The colors in the garden are so bright it is hard not to get out the camera and start taking pictures of what is growing. I always find that the even good pictures don't really do justice to what is being photographed. I am not really a wonder of nature kinda of guy, but it is hard not have a sort "hey, I grew that, look, look at what I did" feeling when you pull apart some leaves and find something new in the garden.

Monday, June 22, 2009

Dig It - in the garden with Jane Mcbride

After taking my kids swimming at there Nana's house I came home and spent a few hours reading. This is not my normal routine. Luckily the kids obliged by playing nicely together so I got a chance to check out this blog by Jane McBride who writes for the Beaumont Enterprise.
Dig It gives tons of useful information about gardening and living in South East Texas as well as feeling like a glimpse into a private life. The blog is punctuated with beautiful photographs that inspire you to get into the garden and start growing.

Thursday, June 18, 2009

Luci's Chinese Dumplings

Every once in a while, we start craving food we can't get in the tiny burg where we live. A big food culture we miss is Chinese--and there's not a Chinese restaurant for at least half an hour in any direction. Luci's been playing with different recipes and cookbooks since we made the move to the country. It's always edible, but some experiments are better than others. Let me tell ya, this time we have a winner. She just made this for our family tonight, and really, it's even better than we get in our semi-local Chinese buffet line. Wish I'd taken pictures--they were really beautiful, but they disappeared way too fast to snap a photo. Thought I'd post the recipe in case anyone else is dying for potstickers.

Luci's Chinese Dumplings

1 lb. ground pork
1/2 lb. ground turkey OR ground chicken
1/2 lb. thawed, peeled shrimp (can use cooked or raw)
1/2 cup cornstarch
1/3 cup soy sauce
2 Tablespoons sugar
1 1/2 teaspoons sesame oil
1/3 cup chicken stock
1/2 can sliced water chestnuts
3 or 4 green onions, chopped
1 1/2 teaspoons salt
1 Tablespoon garlic/ginger mixture, or 1 1/2 tsp. minced garlic and 1 1/2 tsp. minced ginger
Whiz above ingredients in a food processor until smooth.

1 package refrigerated round dumpling wrappers (or square wonton wrappers with corners cut off)
1 small cup of water for moistening
Lay out six wrappers side by side. Drop a teaspoon of the meat mixture in the center of each wrapper. Moisten the edges of the wrapper with water and fold together, pleating as you go. Place finished dumplings on a cookie sheet and cover with a moist paper towel. Repeat until you run out of wrappers. (Freeze the rest of the meat mixture for another day.)

You can either cook these as steamed dumplings or as potstickers.

For steamed dumplings, place in a bamboo steamer over boiling water and cook for 20 minutes.

For potstickers, heat 2 Tbsp. oil in a large skillet. Place dumplings in the skillet with 1/3 cup water. Cover and cook for 10 minutes, or until the water has evaporated. Remove lid and cook until undersides of the dumplings are brown.

Serve with dipping sauce, recipe follows.

Dipping Sauce

1/4 cup soy sauce
1/4 cup rice wine vinegar
1 teaspoon chili sauce (we like Sriracha) OR a few drops of chili oil
1 teaspoon sesame oil

MMMMMMMMMMM! Be jealous, we also had lettuce wraps and grilled chicken with peanut sauce.

Tuesday, June 16, 2009

Smashing tomato bugs with my fingers

Some days life in the garden and in the country is nasty, just plain nasty. The amount of bugs that live out here is insane. We're trying to stay as organic as possible, resisting the temptation to spread massive amounts of pesticides, but the bugs are putting the hurt on. We have lost some tomatoes and, in an effort to solve the problem without chemicals, I turned to man's greatest gift: the opposable thumb.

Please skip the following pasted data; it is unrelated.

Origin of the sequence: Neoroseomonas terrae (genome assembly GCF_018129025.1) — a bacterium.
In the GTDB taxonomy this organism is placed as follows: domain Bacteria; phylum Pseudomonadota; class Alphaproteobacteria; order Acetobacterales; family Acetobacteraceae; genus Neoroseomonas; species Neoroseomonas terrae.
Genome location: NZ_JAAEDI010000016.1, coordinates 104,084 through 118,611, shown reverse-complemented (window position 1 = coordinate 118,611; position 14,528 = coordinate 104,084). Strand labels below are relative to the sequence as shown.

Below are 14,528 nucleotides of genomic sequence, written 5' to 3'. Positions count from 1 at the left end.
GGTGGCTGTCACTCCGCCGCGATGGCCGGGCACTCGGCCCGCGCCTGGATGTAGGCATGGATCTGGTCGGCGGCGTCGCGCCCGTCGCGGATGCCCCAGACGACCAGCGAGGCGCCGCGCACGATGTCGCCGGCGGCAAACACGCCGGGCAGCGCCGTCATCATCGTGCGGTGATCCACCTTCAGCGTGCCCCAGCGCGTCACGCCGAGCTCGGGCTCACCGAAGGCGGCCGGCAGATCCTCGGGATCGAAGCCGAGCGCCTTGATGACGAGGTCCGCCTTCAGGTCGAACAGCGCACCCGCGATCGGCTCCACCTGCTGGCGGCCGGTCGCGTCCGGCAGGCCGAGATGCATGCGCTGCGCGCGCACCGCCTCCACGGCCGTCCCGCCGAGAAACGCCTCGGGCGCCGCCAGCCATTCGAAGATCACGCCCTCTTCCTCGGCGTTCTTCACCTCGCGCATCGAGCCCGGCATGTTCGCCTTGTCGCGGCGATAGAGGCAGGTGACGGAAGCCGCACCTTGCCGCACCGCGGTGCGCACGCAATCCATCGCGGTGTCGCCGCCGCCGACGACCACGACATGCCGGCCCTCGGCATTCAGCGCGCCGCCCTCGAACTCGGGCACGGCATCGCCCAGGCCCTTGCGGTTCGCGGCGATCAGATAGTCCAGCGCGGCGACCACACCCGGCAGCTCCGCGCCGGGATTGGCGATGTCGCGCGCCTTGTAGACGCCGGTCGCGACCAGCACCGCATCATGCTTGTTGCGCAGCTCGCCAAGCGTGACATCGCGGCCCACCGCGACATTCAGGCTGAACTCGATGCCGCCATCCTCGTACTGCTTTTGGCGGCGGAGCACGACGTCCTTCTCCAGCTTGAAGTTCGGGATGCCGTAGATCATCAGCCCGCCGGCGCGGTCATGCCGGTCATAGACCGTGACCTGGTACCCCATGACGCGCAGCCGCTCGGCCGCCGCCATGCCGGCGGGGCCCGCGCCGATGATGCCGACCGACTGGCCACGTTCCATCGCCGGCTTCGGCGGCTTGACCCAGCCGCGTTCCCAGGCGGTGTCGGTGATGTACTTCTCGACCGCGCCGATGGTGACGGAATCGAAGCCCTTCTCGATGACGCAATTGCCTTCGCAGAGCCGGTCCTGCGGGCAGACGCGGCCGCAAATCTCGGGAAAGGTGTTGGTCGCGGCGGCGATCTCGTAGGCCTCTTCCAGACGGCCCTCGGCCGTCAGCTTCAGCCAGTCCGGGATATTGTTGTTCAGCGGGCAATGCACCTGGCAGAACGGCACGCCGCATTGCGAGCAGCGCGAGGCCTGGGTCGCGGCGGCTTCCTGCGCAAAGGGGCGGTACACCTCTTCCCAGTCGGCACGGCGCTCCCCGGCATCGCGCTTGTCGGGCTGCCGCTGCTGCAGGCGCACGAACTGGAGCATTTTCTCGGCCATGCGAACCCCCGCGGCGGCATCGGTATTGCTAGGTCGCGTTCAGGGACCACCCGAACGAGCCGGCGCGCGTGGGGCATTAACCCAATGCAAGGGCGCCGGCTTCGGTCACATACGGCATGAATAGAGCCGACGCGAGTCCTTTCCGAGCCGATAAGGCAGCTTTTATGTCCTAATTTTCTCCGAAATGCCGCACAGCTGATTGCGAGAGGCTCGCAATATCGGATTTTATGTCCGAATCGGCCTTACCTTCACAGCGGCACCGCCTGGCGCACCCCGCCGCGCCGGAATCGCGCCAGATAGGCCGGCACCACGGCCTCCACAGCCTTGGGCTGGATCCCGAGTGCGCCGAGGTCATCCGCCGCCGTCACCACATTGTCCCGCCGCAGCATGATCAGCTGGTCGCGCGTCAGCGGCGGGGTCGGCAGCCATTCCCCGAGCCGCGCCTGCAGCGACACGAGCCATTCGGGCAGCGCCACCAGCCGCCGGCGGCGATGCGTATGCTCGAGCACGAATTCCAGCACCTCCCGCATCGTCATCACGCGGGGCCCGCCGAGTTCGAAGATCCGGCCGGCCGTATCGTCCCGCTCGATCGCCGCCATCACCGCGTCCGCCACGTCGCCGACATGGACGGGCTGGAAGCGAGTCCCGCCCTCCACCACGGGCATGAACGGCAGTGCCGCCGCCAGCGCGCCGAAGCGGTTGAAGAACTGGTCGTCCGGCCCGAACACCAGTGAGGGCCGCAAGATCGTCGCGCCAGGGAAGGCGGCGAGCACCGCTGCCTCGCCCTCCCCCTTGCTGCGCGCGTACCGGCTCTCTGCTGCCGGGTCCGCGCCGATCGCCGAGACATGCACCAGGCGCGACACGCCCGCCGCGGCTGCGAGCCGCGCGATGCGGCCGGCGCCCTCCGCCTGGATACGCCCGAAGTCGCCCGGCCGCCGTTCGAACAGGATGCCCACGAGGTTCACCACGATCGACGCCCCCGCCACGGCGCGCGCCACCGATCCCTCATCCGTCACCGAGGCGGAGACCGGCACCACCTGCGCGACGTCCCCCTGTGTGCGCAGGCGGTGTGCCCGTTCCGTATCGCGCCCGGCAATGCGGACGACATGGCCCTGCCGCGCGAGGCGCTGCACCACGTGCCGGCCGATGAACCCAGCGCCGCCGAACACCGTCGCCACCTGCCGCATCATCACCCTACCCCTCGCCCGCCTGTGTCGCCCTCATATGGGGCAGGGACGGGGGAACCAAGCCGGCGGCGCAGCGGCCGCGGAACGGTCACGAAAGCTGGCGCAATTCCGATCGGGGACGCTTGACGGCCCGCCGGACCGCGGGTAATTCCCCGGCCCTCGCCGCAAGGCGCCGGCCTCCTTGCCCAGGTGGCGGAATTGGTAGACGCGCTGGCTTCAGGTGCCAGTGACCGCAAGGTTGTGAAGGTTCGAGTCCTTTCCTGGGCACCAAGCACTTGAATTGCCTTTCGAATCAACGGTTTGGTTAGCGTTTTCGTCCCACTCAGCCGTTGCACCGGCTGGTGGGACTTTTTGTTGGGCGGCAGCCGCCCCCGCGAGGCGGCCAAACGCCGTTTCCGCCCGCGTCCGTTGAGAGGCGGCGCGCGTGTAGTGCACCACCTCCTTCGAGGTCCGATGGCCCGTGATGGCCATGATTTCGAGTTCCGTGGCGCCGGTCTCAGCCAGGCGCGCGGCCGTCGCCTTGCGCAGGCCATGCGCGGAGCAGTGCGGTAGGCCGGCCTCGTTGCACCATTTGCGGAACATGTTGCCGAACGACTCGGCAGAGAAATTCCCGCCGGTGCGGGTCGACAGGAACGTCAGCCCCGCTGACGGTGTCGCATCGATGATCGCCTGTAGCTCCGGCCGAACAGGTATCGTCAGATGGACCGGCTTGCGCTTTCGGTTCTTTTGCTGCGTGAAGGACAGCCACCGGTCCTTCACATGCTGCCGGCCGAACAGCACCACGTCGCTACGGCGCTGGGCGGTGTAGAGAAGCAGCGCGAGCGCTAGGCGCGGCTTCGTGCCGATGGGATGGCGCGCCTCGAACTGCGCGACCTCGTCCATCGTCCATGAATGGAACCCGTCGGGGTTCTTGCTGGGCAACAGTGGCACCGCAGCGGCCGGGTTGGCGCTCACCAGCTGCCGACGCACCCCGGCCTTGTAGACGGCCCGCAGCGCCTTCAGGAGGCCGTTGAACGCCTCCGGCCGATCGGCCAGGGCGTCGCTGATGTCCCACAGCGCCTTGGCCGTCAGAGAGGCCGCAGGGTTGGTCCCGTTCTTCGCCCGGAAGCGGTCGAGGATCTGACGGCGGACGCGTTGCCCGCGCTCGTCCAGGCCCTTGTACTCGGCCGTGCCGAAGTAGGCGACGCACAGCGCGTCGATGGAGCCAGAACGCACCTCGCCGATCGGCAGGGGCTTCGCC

Yep, trying to catch little beasts and smush 'em between finger and thumb.

You kinda gotta squish a couple and walk away 'cause after a minute, they notice and fly off, but when you come back they are at it again. This would be the old-fashioned way. Before I had kids I might have been too grossed out to do this, but you have to lots of gross stuff when you garden, live in the country and raise a couple of kids. I'd say squishing bugs in your fingers ranks somewhere between a diarrhea diaper and vomit down your shirt...not the worst by a long shot.

Sunday, June 14, 2009

Success so far

The sunflowers are booming. The leaves are covered with little golden flecks of pollen.

Luci wanted to plant the gourds. The plan is make some birdhouses out of these.

This what I am most excited about: the first signs of melons. This one is a little bigger than a golf ball. The rest of the melons are like gumballs.

Still planting. Maybe it is too late to plant, but I have the seeds and they were cheap so what do I have to lose. I have been trying to water the seedlings in the morning and at night. The days have been are getting long and hot. I don't think our watering system is effective enough and I am afraid some plants will die. The sprinklers are just too inefficient for the size of a garden we put in this year. I think next year we will have to do something else; we may even have to do something else this year to keep everything alive. I put in cucumber seeds that have sprouted, and the garlic bulb in the kitchen window needs to be split up and put into the ground. So it keeps going.

Wednesday, June 10, 2009

Victory is mine

Today, I won a battle. Our Craftsman riding mower and I have been at war for months now.
After sitting around for almost a year while I was in Vegas, the engine wouldn't start. I have been monkeying with the thing since I got back. I started working on our mower even before I tore apart the tiller that I got working to put in the garden.
Machinery is just part of living out in the country. Often you drive through the country and see these houses with big open fields of grass around them and think how nice it would be to have so much open cleared space...but you don't notice the tractor sitting back in a garage behind the house that has a payment as much as a car. Right now we are just happy to have the mower going again. After taking it half-apart, changing the spark plug, cleaning the carburetor, sanding the rust off the flywheel, cleaning the fuel lines, sanding the battery cable terminals and spraying an assload of carburetor cleaner in the spark plug chamber, the mower finally fired up.